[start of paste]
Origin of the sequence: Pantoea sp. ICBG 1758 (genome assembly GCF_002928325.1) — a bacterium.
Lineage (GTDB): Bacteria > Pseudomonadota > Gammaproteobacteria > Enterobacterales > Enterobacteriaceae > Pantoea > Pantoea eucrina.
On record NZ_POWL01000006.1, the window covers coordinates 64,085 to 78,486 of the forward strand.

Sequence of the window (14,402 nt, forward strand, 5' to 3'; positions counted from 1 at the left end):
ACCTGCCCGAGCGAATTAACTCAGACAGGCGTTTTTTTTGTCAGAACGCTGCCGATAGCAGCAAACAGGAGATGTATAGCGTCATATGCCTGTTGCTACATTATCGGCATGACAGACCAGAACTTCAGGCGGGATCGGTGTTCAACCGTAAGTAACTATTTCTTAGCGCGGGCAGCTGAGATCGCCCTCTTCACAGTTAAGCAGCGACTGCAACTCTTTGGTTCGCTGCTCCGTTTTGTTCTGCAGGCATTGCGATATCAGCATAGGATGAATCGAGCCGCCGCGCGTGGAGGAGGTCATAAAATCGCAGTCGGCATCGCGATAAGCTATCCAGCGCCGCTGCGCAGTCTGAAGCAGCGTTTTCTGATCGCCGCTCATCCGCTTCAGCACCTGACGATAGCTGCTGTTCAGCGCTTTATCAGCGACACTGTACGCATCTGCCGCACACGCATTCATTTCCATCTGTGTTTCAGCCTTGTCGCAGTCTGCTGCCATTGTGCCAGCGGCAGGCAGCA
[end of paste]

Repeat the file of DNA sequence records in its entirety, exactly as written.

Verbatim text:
Origin of the sequence: Pantoea sp. ICBG 1758 (genome assembly GCF_002928325.1) — a bacterium.
Lineage (GTDB): Bacteria > Pseudomonadota > Gammaproteobacteria > Enterobacterales > Enterobacteriaceae > Pantoea > Pantoea eucrina.
On record NZ_POWL01000006.1, the window covers coordinates 64,085 to 78,486 of the forward strand.

Sequence of the window (14,402 nt, forward strand, 5' to 3'; positions counted from 1 at the left end):
ACCTGCCCGAGCGAATTAACTCAGACAGGCGTTTTTTTTGTCAGAACGCTGCCGATAGCAGCAAACAGGAGATGTATAGCGTCATATGCCTGTTGCTACATTATCGGCATGACAGACCAGAACTTCAGGCGGGATCGGTGTTCAACCGTAAGTAACTATTTCTTAGCGCGGGCAGCTGAGATCGCCCTCTTCACAGTTAAGCAGCGACTGCAACTCTTTGGTTCGCTGCTCCGTTTTGTTCTGCAGGCATTGCGATATCAGCATAGGATGAATCGAGCCGCCGCGCGTGGAGGAGGTCATAAAATCGCAGTCGGCATCGCGATAAGCTATCCAGCGCCGCTGCGCAGTCTGAAGCAGCGTTTTCTGATCGCCGCTCATCCGCTTCAGCACCTGACGATAGCTGCTGTTCAGCGCTTTATCAGCGACACTGTACGCATCTGCCGCACACGCATTCATTTCCATCTGTGTTTCAGCCTTGTCGCAGTCTGCTGCCATTGTGCCAGCGGCAGGCAGCA